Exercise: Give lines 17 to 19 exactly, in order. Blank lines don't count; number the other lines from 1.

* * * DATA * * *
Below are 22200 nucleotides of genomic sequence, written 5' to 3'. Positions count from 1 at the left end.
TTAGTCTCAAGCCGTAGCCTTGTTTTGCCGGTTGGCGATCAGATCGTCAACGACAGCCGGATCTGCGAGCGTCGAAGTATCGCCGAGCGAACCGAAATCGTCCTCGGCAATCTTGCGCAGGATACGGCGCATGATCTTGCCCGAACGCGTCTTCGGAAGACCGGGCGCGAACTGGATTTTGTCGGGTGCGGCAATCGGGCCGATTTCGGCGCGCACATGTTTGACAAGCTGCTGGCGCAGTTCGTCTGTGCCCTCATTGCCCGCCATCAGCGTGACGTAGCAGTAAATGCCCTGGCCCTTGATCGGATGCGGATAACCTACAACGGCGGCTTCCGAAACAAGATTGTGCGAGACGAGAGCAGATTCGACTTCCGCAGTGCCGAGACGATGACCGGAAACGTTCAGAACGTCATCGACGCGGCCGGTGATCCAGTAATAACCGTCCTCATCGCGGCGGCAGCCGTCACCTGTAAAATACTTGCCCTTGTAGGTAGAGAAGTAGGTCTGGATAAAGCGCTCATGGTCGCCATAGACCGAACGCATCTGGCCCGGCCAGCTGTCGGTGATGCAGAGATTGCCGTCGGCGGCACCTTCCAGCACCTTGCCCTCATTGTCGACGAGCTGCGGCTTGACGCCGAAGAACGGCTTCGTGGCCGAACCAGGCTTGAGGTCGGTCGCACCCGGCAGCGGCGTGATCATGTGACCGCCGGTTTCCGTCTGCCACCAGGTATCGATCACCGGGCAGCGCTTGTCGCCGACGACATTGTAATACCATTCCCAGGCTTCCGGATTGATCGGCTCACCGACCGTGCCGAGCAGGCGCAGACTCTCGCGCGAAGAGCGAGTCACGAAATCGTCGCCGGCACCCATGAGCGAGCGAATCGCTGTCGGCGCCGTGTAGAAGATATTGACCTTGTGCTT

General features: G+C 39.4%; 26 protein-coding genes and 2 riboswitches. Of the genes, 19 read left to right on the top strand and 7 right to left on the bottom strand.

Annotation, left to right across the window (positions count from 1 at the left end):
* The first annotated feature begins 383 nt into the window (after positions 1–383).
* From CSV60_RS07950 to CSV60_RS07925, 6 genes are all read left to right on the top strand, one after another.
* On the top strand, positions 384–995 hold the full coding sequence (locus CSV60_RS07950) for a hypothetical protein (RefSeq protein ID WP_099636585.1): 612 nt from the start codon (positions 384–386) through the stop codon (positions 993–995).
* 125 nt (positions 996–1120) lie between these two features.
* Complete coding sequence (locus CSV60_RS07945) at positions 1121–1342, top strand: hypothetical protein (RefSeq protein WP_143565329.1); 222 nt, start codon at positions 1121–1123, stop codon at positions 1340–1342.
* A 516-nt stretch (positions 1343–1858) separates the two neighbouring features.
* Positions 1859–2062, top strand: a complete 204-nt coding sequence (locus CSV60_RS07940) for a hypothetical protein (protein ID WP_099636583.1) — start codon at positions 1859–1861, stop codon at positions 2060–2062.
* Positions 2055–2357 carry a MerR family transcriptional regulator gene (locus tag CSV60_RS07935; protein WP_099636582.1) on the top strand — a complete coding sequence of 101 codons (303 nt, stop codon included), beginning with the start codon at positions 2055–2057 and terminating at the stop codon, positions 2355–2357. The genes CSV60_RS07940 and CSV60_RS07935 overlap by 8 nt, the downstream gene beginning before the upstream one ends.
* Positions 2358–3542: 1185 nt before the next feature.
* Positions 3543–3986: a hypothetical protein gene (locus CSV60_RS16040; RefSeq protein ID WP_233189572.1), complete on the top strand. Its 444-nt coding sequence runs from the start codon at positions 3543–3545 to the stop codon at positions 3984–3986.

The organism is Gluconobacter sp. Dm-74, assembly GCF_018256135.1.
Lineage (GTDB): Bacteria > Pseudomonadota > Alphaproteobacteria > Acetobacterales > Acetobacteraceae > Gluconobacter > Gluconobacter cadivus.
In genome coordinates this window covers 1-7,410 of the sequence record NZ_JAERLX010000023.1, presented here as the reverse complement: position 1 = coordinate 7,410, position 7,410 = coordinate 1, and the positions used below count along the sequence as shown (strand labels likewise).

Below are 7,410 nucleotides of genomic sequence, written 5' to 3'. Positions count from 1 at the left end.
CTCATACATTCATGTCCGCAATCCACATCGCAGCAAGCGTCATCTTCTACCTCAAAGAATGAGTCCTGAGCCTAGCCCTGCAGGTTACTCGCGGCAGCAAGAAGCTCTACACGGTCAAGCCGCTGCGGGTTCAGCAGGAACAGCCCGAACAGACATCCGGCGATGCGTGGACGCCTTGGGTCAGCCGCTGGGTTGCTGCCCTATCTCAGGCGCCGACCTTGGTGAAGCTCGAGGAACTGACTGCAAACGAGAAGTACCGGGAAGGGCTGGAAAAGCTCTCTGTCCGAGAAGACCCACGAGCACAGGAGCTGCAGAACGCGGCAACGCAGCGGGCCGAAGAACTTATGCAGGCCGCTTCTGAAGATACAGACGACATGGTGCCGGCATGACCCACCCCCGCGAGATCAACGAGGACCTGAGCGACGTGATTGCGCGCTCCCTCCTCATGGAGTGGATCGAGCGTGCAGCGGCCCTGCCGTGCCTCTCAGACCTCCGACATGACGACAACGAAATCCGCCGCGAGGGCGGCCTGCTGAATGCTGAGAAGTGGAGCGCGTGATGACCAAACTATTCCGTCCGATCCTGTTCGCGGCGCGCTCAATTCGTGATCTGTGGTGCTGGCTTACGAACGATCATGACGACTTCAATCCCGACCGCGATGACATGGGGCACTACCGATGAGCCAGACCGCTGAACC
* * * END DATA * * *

In genome coordinates this window covers 1-7,410 of the sequence record NZ_JAERLX010000023.1, presented here as the reverse complement: position 1 = coordinate 7,410, position 7,410 = coordinate 1, and the positions used below count along the sequence as shown (strand labels likewise).

Below are 7,410 nucleotides of genomic sequence, written 5' to 3'. Positions count from 1 at the left end.
CTCATACATTCATGTCCGCAATCCACATCGCAGCAAGCGTCATCTTCTACCTCAAAGAATGAGTCCTGAGCCTAGCCCTGCAGGTTACTCGCGGCAGCAAGAAGCTCTACACGGTCAAGCCGCTGCGGGTTCAGCAGGAACAGCCCGAACAGACATCCGGCGATGCGTGGACGCCTTGGGTCAGCCGCTGGGTTGCTGCCCTATCTCAGGCGCCGACCTTGGTGAAGCTCGAGGAACTGACTGCAAACGAGAAGTACCGGGAAGGGCTGGAAAAGCTCTCTGTCCGAGAAGACCCACGAGCACAGGAGCTGCAGAACGCGGCAACGCAGCGGGCCGAAGAACTTATGCAGGCCGCTTCTGAAGATACAGACGACATGGTGCCGGCATGACCCACCCCCGCGAGATCAACGAGGACCTGAGCGACGTGATTGCGCGCTCCCTCCTCATGGAGTGGATCGAGCGTGCAGCGGCCCTGCCGTGCCTCTCAGACCTCCGACATGACGACAACGAAATCCGCCGCGAGGGCGGCCTGCTGAATGCTGAGAAGTGGAGCGCGTGATGACCAAACTATTCCGTCCGATCCTGTTCGCGGCGCGCTCAATTCGTGATCTGTGGTGCTGGCTTACGAACGATCATGACGACTTCAATCCCGACCGCGATGACATGGGGCACTACCGATGAGCCAGACCGCTGAACC